What a month it has been, the intensity of it still lays on my heart and crowds in on the edges of my thoughts. 

Have you, like me, felt the invitation to fear?  I mean the daily, if not hourly, opportunities to welcome fear in and try to figure out how to entertain it.  What do you serve fear?  Coffee, tea, wine, a strong bourbon or maybe a cool fresh Cosmo?  Do you bake it cookies or fry it some chicken?  Fear seems to be hungry and there is never enough food or drink to satisfy it for more than a short while, unless it passes out on the couch while watching DVR episodes of Criminal Minds.  Still, it wakes up in the morning ravenous and ready for you to take more time attending to it…or if you’re like me it sits up straight in the middle of night having just had a hot flash and then it refuses to go back to sleep.  My ravenous fear is often fueled by scarcity, not feeling like enough or maybe that I won’t have enough or be able to control things enough to keep me and the ones I love safe and secure.

I am not enjoyable when I’m entertaining fear.  I mean, fear is so all encompassing and demanding.  I become short tempered, and a little snarky.  Seriously, I don’t have anything left over, no reserves.  I need reinforcements, you know, supporters, things like facts, data, clever links to expert opinions and other voices to join me in trying to figure out what the heck to do with the fear.  It’s like I believe if we do something BIG we can stop fear in its tracks and banish it to the netherworld forever.

I lose sight of my life when fear is visiting.  I stop being my generous, attentive, creative, kind self.  I miss the daily goodness’s of my life.

It’s been a battle, choosing to say no to fear or showing it to the door and telling it to leave.  I haven’t been able to do it alone.

Fear has dissipated and exited as I’ve engaged with my “people” more vulnerably, especially my husband.

Engaging started with gratitude for the simple things: remembering that we love to watch NCIS and Elementary in our bed while we eat cheese and crackers and jalapeños (so it’s weird, but it’s our thing and we love it), riding together in the morning to drop the girls at school so we can talk, listening to music while we read, laughing hard, talking to our big kids at 11pm because with the time change its only 8pm where they live.  And, slowly words have been spoken about what I really fear, what has hurt me and what I am tenderly hoping lays ahead for us.  In valuing the daily goodness’s, we have been finding our way back to one another in the deeper more vulnerable things.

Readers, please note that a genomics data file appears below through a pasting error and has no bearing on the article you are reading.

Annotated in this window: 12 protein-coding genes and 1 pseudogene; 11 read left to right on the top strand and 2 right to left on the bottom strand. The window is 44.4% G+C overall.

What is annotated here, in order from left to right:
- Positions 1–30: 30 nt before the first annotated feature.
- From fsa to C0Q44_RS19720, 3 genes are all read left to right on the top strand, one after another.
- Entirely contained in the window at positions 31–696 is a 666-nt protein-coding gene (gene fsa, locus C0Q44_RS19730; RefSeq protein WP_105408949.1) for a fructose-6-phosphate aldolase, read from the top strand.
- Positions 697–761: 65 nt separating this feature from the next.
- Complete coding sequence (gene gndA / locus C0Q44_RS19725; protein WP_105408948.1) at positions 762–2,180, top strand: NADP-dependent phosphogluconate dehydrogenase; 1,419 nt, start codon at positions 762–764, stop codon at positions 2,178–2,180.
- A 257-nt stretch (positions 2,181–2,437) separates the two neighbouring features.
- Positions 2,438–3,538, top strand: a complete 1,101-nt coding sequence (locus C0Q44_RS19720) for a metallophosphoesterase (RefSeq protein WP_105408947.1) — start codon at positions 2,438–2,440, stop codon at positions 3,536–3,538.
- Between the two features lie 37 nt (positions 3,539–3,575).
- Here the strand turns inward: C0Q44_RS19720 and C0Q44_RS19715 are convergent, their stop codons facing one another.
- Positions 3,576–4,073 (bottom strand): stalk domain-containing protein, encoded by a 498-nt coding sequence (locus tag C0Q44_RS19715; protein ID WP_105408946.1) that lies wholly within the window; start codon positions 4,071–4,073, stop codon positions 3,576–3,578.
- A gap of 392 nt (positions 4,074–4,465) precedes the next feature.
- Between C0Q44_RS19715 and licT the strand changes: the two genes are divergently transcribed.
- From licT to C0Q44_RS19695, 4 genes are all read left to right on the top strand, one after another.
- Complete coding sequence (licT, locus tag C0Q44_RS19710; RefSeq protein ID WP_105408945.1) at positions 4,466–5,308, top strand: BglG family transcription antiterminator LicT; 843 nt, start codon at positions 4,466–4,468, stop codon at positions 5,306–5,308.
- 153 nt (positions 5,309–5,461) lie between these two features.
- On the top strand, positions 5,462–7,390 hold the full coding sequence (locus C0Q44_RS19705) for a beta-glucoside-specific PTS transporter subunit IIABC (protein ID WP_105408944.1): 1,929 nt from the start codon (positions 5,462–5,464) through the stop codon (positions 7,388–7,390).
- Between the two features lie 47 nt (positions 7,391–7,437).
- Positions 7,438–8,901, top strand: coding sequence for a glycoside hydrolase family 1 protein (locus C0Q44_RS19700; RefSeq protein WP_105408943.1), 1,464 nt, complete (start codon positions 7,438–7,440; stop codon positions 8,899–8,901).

It’s happened with my little girls as we’ve baked cookies and made smoothies and laughed in the aisles at Target when Elly tries on floppy hats and wedged high heel sandals.  I felt gratitude with a friend over coffee for my birthday as I told her I was reading Jen Hatmaker’s “For the Love” and remembering that I used to be funny and have more fun, and my friend has known me long enough to remember that’s true.

I am realizing that what helps me rid scarcity and the fear it breeds is living my actual life, right here, right now with the people gathered around me.

Living through social media, blogs, twitter, news feeds, emails and Instagram is ultimately an escape from my real life.  My real life affords daily opportunities to be present in moments that can tangibly change things for the better and cultivate gratitude so I can face the bigger things with less fear.

Five days from now is the start of Lent and the opportunity to live intentionally into the forty days leading up to Resurrection Sunday.

I’ve been readying myself for Ash Wednesday, March 1, by prayerfully considering what I will “give up” for Lent.  I’ve thought about the importance of giving up that which numbs me and takes me out of my real life.

“The first challenge of Lent is to open ourselves to life. When we “rend our hearts” we break them open to things we are refusing for some warped reason to even consider.  Lent is the time to let life in again, to rebuild the worlds we’ve allowed to go sterile, to “fast and weep and mourn” for the goods we’ve foregone. If our own lives are not to die from lack of nourishment, we must sacrifice the pride or the sloth or the listlessness that blocks us from beginning again.”

Sister Joan Chittister

What have you been refusing to even consider?  Where have fear and scarcity seduced you away from your real life?

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I invite you to join me in giving up whatever it is for the forty days of lent.  Buy some prayer candles, and if you’re like me commit to keeping a vase of fresh flowers next to them, and live your real life by praying, aching, mourning and being present with your people and with Jesus while we walk towards Easter Sunday.


DSC_0512Tracy Johnson is a lover of stories and a reluctant dreamer, living by faith that “Hope deferred makes the heart sick but when dreams come true there is a life and joy” (Pro. 13:12).  She is the Founder of Red Tent Living.  Married for 30 years, she is mother to five kids.  After a half century of life, she’s feeling like she may know who she is.  She writes about her life and her work here.
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